Wednesday, March 27, 2013

#484 Willie Kirkland

Outfielder Willie Kirkland played nine seasons of major league ball after being signed by the New York Giants in 1953.  He worked his way up through the Giants' chain and kicked some serious minor league butt in the process by batting well over .300 and averaging 30+ homers a season between '53 and '56.
He served the next year in the military and debuted with the Giants in San Francisco a few weeks into the 1958 season. He immediately took an outfield slot and kept it for three years hitting over 20 homers each year.
He became the odd man out in a crowded Giants' outfield and was traded to the Indians for 1961. In three years with the Tribe he played as a regular and displayed his above average power in cavernous Municipal Stadium. He was traded to the Orioles for 1964 and on to the Senators in August that year. He was a regular into the 1966 season even as his numbers slipped. He spent 1967 in the minors.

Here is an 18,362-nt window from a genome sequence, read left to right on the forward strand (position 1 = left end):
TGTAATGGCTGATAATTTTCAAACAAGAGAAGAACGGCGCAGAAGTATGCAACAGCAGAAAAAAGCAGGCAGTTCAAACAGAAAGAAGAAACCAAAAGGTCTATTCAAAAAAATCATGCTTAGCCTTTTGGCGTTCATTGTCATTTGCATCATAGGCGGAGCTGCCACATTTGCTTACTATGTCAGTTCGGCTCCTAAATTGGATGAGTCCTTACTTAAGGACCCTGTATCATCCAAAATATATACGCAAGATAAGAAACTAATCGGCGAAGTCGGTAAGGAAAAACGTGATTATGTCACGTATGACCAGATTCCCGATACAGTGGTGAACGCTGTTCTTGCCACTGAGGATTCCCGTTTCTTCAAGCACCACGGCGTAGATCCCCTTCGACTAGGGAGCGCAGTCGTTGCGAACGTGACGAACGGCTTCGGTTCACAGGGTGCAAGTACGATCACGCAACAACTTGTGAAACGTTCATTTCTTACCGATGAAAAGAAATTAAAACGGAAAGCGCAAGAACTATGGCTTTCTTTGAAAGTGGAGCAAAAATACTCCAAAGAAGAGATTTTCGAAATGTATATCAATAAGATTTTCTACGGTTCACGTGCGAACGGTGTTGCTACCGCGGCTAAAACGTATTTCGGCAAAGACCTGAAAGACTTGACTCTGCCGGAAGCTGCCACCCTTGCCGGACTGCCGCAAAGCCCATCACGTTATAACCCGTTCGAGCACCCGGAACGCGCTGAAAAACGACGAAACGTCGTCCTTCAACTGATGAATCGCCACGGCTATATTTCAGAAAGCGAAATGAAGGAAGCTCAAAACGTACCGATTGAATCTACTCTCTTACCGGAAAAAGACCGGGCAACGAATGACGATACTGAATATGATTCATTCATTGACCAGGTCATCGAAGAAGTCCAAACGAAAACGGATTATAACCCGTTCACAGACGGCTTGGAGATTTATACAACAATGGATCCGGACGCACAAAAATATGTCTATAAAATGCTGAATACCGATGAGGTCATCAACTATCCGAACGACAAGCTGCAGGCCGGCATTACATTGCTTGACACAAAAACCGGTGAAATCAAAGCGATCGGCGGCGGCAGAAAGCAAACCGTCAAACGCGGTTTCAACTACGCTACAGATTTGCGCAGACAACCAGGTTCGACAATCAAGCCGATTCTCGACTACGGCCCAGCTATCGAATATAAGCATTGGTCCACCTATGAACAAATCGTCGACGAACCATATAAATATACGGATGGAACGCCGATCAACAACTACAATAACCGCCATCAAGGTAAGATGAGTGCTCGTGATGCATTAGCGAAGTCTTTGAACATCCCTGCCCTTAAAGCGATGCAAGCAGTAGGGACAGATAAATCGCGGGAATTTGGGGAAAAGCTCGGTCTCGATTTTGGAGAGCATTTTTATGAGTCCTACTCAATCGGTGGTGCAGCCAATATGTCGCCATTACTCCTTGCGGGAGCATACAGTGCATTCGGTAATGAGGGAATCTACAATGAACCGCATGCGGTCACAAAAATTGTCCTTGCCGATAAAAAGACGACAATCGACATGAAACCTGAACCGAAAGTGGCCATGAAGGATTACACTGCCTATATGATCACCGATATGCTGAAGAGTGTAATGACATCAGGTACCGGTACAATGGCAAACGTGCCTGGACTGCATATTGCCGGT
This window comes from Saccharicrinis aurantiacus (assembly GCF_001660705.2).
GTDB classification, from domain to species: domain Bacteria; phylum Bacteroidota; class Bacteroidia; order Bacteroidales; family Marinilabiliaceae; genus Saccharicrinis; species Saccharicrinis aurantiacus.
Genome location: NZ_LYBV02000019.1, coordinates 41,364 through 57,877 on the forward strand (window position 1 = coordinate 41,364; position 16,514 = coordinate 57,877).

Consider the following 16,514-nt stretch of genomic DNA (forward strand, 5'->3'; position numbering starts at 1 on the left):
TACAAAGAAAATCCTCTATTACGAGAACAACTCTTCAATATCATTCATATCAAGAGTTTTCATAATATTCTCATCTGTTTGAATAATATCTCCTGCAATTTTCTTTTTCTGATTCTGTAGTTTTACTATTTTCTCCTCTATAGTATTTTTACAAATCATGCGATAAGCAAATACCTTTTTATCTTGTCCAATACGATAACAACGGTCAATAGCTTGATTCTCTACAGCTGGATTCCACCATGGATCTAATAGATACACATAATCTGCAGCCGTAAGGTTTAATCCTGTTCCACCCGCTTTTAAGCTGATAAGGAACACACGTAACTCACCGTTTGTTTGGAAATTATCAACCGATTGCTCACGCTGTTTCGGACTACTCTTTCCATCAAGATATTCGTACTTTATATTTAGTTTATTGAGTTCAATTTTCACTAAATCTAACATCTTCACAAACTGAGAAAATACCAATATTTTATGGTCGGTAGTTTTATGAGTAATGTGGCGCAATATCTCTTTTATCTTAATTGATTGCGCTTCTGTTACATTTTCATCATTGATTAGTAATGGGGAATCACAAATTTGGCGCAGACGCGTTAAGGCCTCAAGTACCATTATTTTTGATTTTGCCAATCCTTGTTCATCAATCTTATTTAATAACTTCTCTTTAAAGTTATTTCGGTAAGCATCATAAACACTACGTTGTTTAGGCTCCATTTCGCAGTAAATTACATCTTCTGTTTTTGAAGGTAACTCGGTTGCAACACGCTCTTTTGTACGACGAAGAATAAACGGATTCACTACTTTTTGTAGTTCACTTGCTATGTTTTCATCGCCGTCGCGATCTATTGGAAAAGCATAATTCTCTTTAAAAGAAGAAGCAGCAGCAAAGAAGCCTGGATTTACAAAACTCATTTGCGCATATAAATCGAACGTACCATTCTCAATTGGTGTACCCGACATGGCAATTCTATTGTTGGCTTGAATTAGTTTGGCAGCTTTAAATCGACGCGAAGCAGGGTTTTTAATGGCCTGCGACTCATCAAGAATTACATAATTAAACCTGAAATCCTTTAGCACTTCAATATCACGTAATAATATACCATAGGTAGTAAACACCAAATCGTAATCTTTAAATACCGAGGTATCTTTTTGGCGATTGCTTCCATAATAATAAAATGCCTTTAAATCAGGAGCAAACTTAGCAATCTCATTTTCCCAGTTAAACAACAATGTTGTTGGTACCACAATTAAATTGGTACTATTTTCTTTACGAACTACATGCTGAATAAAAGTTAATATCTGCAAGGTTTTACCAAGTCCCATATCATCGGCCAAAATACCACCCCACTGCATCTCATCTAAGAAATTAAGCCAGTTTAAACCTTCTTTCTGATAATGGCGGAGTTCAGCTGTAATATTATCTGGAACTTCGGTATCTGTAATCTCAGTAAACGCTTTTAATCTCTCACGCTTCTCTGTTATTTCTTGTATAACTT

Released after that season he played in Japan for an additional six years.
In 1961 Kirkland had an unusual day which is chronicled on the Hardball Times website. He homered in his first three at bats against the White Sox and then drew a walk. With a four homer game staring him in the face as well as two men on while his club trailed by a run, Kirkland laid down a sacrifice bunt to advance the runners to second and third. It turned out that the Indians couldn't score the runners but the story illustrates Kirkland's selfless baseball style.
These sea-foam green cards have really grown on me. There are 19 of them among National Leaguers.

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